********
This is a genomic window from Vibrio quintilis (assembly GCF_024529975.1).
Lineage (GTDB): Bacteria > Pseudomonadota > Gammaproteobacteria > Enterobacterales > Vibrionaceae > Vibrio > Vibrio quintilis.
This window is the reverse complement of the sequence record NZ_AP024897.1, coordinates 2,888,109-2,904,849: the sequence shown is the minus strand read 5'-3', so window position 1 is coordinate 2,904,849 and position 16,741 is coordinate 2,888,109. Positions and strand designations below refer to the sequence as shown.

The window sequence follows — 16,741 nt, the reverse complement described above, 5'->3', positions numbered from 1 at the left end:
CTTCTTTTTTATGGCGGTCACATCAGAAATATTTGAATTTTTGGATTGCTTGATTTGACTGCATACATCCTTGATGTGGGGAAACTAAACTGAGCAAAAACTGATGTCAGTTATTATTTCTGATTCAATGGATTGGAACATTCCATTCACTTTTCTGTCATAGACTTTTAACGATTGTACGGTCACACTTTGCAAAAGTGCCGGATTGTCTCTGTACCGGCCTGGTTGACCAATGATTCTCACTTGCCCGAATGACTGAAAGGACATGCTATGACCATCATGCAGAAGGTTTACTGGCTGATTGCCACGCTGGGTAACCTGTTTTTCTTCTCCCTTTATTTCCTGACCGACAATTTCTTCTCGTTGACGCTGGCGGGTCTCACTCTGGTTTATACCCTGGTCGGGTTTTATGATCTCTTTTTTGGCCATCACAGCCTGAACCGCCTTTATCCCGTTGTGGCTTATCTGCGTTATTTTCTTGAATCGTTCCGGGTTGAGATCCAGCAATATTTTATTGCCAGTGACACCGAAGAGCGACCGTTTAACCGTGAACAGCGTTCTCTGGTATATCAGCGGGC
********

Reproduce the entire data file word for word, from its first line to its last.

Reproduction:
This is a genomic window from Vibrio quintilis (assembly GCF_024529975.1).
Lineage (GTDB): Bacteria > Pseudomonadota > Gammaproteobacteria > Enterobacterales > Vibrionaceae > Vibrio > Vibrio quintilis.
This window is the reverse complement of the sequence record NZ_AP024897.1, coordinates 2,888,109-2,904,849: the sequence shown is the minus strand read 5'-3', so window position 1 is coordinate 2,904,849 and position 16,741 is coordinate 2,888,109. Positions and strand designations below refer to the sequence as shown.

The window sequence follows — 16,741 nt, the reverse complement described above, 5'->3', positions numbered from 1 at the left end:
CTTCTTTTTTATGGCGGTCACATCAGAAATATTTGAATTTTTGGATTGCTTGATTTGACTGCATACATCCTTGATGTGGGGAAACTAAACTGAGCAAAAACTGATGTCAGTTATTATTTCTGATTCAATGGATTGGAACATTCCATTCACTTTTCTGTCATAGACTTTTAACGATTGTACGGTCACACTTTGCAAAAGTGCCGGATTGTCTCTGTACCGGCCTGGTTGACCAATGATTCTCACTTGCCCGAATGACTGAAAGGACATGCTATGACCATCATGCAGAAGGTTTACTGGCTGATTGCCACGCTGGGTAACCTGTTTTTCTTCTCCCTTTATTTCCTGACCGACAATTTCTTCTCGTTGACGCTGGCGGGTCTCACTCTGGTTTATACCCTGGTCGGGTTTTATGATCTCTTTTTTGGCCATCACAGCCTGAACCGCCTTTATCCCGTTGTGGCTTATCTGCGTTATTTTCTTGAATCGTTCCGGGTTGAGATCCAGCAATATTTTATTGCCAGTGACACCGAAGAGCGACCGTTTAACCGTGAACAGCGTTCTCTGGTATATCAGCGGGC